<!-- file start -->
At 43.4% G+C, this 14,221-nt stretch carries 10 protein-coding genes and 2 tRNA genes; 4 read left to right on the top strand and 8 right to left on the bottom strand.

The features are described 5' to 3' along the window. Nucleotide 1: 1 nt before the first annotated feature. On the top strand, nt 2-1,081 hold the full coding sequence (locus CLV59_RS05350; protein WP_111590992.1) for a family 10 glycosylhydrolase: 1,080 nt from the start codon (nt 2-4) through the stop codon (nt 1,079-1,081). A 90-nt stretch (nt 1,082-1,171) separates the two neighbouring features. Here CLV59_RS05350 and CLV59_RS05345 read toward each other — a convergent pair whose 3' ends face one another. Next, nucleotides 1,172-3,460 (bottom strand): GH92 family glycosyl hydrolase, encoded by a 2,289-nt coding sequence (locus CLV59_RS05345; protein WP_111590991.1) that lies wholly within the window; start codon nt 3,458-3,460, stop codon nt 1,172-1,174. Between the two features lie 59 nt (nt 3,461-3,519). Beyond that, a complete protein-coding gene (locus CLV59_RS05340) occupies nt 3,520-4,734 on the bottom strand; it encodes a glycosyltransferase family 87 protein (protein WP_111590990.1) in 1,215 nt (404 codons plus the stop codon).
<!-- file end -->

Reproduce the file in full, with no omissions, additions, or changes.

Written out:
At 43.4% G+C, this 14,221-nt stretch carries 10 protein-coding genes and 2 tRNA genes; 4 read left to right on the top strand and 8 right to left on the bottom strand.

The features are described 5' to 3' along the window. Nucleotide 1: 1 nt before the first annotated feature. On the top strand, nt 2-1,081 hold the full coding sequence (locus CLV59_RS05350; protein WP_111590992.1) for a family 10 glycosylhydrolase: 1,080 nt from the start codon (nt 2-4) through the stop codon (nt 1,079-1,081). A 90-nt stretch (nt 1,082-1,171) separates the two neighbouring features. Here CLV59_RS05350 and CLV59_RS05345 read toward each other — a convergent pair whose 3' ends face one another. Next, nucleotides 1,172-3,460 (bottom strand): GH92 family glycosyl hydrolase, encoded by a 2,289-nt coding sequence (locus CLV59_RS05345; protein WP_111590991.1) that lies wholly within the window; start codon nt 3,458-3,460, stop codon nt 1,172-1,174. Between the two features lie 59 nt (nt 3,461-3,519). Beyond that, a complete protein-coding gene (locus CLV59_RS05340) occupies nt 3,520-4,734 on the bottom strand; it encodes a glycosyltransferase family 87 protein (protein WP_111590990.1) in 1,215 nt (404 codons plus the stop codon).